Wednesday, February 15, 2012

A Lesson in the Waiting Room


"Sometimes the doctor's office waiting room is the loneliest, 
most desolate place in the world," 
suddenly said the stranger, sitting four seats from me.


I had taken Momma to the doctor since she'd been sick for days; she's also been bull-headed for years. Being the daughter that asks for feed help every so often with nothing in return, I didn't hesitate.

I took a book to read, as you never know how long you'll wait in those situations. Lucky for us, the doctor was surprised to see the BSG Operations Manager  sitting in his waiting room  and not in coveralls; he took her right in.  

While Momma was in back I kept reading Start with Why: How Great Leaders Inspire Everyone to Take Action; the full, silent waiting room seemed like the perfect place to read. Until the stranger, four seats away, broke the silence with his comment. 


"Sometimes the doctor's office waiting room 
is the loneliest, 
most desolate place in the world."

He was older, probably in his mid-70s. He was a strikingly handsome man for his age, with a head full of wavy hair and a handsome smile. He wore brown shoes and black socks, a red flannel shirt with a turtleneck underneath. His jeans were faded but still in working order, and it wasn't until he went back to see the doctor that I noticed just how far he had them pulled up.  

With the exception of one guy, the entire waiting room looked up at the old man after he made his "loneliest, most desolate" comment out of the blue. 

He had our attention, and he continued...

"I've been to a few of these in my lifetime. I'm a cancer survivor. I had several heart stints put in a year ago. I thought I was out of the woods until just the last few months, but something isn't right. That's why I'm sitting here, I suppose," he said with a smile.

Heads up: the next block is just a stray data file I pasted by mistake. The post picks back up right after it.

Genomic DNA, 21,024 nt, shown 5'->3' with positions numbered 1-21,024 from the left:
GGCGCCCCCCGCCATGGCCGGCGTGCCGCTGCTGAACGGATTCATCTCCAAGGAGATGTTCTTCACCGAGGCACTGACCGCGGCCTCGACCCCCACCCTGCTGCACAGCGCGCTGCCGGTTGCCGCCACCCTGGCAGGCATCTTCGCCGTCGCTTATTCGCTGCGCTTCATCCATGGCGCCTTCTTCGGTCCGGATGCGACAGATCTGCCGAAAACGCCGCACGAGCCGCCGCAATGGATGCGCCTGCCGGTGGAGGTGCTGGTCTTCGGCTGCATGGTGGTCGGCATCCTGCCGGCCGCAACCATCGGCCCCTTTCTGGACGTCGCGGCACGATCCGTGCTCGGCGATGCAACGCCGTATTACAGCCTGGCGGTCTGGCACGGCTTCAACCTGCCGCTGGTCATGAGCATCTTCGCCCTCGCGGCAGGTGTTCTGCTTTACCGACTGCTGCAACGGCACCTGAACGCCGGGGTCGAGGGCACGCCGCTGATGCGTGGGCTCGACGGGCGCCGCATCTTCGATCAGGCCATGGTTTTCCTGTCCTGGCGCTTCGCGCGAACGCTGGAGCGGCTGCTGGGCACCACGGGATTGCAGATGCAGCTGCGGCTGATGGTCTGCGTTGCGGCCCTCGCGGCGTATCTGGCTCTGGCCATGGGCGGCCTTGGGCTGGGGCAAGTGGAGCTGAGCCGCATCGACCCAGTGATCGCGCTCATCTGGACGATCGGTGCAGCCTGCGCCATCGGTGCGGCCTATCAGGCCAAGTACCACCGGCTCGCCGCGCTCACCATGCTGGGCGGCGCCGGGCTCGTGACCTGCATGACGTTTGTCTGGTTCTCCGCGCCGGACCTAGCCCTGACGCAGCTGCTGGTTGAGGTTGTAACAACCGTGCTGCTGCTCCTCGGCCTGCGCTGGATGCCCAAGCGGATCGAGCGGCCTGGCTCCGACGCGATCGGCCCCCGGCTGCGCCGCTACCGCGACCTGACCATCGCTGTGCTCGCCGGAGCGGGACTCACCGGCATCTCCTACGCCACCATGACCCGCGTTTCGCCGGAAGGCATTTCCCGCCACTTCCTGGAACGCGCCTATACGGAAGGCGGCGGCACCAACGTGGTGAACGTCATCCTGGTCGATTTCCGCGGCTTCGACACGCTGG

I put my book down. I had this feeling I was about to learn something, and it wasn't about leadership.

He continued, "When I was out in Indianapolis years ago I made some friends out there. The first week was scary. I didn't know what I was in for, or what they - the others in the waiting room - were in for. But I finally got one of the other men talking and we got to be good acquaintances. Others, daily, joined our waiting room conversation."

I couldn't help but notice how well articulated he was. I also noticed that the lady in the corner went back to reading her Ladies' Home Journal. Are you serious, lady? How could you not find this survivor's story so intriguing? I thought to myself. 

Seeing he still had a somewhat captive audience, the man kept talking. 

"The place went from a room of scared, quiet, lonely fighters to a room full of supportive teammates. We were fighting the same battle. All we had to do was ask how the other person was doing that day. That's all it took to start a conversation. And to learn."

He took off his khaki coat and hung it over the chair beside him. I wondered why he hadn't done it sooner; it seemed like a blazing 400-degrees in that tiny room. 

"I truly believe that communication, that putting into words how we were feeling, saved my life. I looked forward to it. Guess I needed it. You never know what kind of battle that other person is facing until you ask," he said. 

The side door flew open, "Mr. Meyer?"

"That's me!" And as though he'd been healthy his whole life, the old man shot out of his seat, grabbed his coat and headed back to see the doctor. 

Just like that, the moment of inspiration had come and gone. But it certainly stuck with me, otherwise I wouldn't be sharing it here. What a simple, yet profound thought - we're never going to know or understand what a person is going through, or what they may need from us, until we simply ask. 

Take the time to ask, even if they wear a smile. 

That old man's inspiring words reminded me of one of my favorite quotes:

Be kind. Every day.

1 comment:

  1. Like to read your stories. Hope your Mom is better.

    ReplyDelete